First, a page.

Kou MurayamaKou Murayama is an associate professor at the University of Reading, heading the multidisciplinary Motivation Science lab with the aim of achieving an integrative understanding of human motivation. He obtained his PhD at the University of Tokyo as an educational psychologist, and thereafter expanded his expertise and research scope (to include such areas as social psychology, cognitive psychology, cognitive neuroscience and psychometrics) through postdoctoral positions at four different institutions in three different countries (Japan, the United States, Germany). His honors include the Richard E. Snow Award for Early Contributions from Div. 15 (Educational Psychology) of the American Psychological Association, the F.J. McGuigan Early Career Investigator Prize from the American Psychological Foundation, and the Transforming Education Through Neuroscience Award from the Learning & the Brain Foundation. He has recently started a large project on the nature of human curiosity and intrinsic rewards, funded by the Leverhulme Trust. Author website.

Motivation is important in almost every aspect of human behavior. When you make a decision, your choice is certainly influenced by your motivational state. When you study mathematics, your motivation to study mathematics clearly affects the way you learn it. Despite its obvious importance, empirical research on motivation has been segregated in different areas for long years, making it difficult to establish an integrative view on motivation. For example, I studied a number of motivation theories proposed in educational psychology (as my PhD is in educational psychology) but these theories are not connected with the motivational theories studied in social psychology or organizational psychology. Furthermore, the way motivation is defined and theorized is fundamentally different in cognitive/affective neuroscience (Murayama, in press). In other fields such as cognitive psychology, motivation has been normally treated as a nuisance factor that needs to be controlled (see Simon, 1994).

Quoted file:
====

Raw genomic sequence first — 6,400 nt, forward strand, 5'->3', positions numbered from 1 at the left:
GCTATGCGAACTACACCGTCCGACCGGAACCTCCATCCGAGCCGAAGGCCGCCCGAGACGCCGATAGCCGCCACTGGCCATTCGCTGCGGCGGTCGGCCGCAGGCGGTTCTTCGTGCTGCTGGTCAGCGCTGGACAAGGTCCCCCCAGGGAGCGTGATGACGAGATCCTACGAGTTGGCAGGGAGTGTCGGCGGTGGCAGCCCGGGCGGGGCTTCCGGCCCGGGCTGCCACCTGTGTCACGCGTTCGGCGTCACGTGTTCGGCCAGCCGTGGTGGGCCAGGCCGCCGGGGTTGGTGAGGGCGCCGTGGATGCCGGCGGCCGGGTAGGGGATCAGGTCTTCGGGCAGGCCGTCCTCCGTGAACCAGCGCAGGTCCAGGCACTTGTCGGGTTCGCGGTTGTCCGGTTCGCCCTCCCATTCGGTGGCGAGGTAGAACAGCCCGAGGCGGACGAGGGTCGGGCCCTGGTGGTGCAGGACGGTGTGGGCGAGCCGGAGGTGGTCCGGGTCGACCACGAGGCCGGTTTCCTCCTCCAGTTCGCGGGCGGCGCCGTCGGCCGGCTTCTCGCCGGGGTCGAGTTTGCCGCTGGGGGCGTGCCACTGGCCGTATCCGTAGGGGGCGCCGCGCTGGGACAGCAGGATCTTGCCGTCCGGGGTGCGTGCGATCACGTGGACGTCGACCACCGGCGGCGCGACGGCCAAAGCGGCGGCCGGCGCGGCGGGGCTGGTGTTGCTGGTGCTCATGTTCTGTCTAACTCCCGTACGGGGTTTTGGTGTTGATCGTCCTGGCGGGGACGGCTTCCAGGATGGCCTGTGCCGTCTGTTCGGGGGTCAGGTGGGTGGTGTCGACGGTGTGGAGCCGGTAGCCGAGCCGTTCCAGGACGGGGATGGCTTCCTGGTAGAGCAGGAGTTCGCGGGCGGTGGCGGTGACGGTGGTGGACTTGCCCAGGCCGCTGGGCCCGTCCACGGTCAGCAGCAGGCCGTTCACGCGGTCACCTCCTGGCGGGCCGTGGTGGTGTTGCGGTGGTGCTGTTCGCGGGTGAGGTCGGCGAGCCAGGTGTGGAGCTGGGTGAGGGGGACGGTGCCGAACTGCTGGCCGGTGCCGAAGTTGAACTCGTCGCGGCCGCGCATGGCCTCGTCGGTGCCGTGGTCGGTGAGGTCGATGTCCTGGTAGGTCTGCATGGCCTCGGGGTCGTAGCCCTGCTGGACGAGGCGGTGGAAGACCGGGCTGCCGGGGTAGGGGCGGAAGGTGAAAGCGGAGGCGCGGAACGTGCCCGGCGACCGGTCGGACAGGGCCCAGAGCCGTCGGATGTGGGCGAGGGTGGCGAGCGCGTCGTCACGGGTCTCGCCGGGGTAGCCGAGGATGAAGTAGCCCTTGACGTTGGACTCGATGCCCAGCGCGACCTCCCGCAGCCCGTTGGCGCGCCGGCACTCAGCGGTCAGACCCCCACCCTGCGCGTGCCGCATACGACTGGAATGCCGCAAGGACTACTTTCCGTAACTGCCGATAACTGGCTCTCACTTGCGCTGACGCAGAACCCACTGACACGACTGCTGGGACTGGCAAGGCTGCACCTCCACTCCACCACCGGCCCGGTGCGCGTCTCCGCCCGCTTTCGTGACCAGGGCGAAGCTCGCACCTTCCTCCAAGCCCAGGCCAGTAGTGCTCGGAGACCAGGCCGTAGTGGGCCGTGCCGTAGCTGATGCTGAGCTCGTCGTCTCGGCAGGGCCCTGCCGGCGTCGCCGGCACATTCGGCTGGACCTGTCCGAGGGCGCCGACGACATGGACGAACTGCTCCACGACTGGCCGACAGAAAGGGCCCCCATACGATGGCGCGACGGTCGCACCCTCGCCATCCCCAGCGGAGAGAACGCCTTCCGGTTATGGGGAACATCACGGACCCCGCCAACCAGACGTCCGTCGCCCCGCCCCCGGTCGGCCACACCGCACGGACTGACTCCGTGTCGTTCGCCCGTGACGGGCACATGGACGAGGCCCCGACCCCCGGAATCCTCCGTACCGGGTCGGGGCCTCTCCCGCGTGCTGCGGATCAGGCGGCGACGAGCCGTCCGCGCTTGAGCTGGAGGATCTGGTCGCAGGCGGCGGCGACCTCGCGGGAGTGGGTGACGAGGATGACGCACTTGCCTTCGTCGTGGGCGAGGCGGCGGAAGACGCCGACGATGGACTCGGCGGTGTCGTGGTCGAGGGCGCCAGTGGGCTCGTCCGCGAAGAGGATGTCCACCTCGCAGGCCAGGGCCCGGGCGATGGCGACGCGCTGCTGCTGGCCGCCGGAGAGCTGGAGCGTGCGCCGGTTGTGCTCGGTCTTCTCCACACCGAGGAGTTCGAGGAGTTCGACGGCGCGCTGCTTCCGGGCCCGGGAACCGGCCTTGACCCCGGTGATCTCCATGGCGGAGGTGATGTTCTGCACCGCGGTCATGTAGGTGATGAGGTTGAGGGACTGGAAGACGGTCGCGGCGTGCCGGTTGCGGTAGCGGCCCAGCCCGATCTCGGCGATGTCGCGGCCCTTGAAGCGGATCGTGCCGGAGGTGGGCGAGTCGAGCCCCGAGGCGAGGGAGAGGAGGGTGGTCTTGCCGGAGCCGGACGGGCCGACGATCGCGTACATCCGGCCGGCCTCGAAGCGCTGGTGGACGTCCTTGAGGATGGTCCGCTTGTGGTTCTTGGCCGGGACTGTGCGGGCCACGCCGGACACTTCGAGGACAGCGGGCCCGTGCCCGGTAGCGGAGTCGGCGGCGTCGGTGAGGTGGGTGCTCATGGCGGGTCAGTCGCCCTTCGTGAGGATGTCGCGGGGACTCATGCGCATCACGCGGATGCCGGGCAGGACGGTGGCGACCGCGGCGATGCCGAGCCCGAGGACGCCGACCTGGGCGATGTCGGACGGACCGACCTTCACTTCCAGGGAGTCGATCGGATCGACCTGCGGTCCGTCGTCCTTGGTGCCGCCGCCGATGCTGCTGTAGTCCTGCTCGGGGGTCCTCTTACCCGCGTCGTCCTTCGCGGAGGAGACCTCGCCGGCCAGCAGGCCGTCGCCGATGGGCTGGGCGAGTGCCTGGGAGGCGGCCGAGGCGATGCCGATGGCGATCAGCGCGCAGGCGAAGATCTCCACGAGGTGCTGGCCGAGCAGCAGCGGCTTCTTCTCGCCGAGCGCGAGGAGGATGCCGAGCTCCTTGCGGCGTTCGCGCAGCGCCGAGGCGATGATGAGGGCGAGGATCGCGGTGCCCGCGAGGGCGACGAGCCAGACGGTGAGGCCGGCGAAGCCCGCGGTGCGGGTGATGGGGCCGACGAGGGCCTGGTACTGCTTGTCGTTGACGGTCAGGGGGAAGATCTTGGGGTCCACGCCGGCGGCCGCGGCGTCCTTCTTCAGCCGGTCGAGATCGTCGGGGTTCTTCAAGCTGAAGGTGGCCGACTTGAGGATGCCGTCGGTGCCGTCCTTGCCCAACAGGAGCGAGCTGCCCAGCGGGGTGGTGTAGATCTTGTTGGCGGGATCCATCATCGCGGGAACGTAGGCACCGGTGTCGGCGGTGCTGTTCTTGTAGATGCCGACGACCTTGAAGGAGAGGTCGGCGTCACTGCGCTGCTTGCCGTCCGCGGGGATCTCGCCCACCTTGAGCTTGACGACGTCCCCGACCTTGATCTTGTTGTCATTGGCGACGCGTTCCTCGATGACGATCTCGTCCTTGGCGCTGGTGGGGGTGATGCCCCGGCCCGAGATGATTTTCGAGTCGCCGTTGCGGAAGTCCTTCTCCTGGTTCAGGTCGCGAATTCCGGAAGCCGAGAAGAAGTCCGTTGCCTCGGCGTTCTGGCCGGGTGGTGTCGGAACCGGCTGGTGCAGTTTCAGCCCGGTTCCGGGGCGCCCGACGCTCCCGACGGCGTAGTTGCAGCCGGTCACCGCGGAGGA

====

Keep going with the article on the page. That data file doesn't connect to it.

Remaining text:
The times have changed, however. In recent years, researchers have recognized the importance of more unified and cross-disciplinary approach to study motivation (Braver et al., 2014). This multidisciplinary, multimethod pursuit, called Motivation Science, is now an emerging field (Kruglanski, Chemikova & Kopez, 2015). Our Motivation Science lab takes an integrative approach, drawing from multiple disciplines (e.g., cognitive, social and educational psychology, cognitive/social neuroscience) and multiple approaches (e.g., behavioral experiments, longitudinal data analysis, neuroimaging, meta-analysis, statistical simulation/computational modeling, network analysis ). We explore a number of overlapping basic and applied research questions with the ultimate goal of providing an integrated view on human motivation.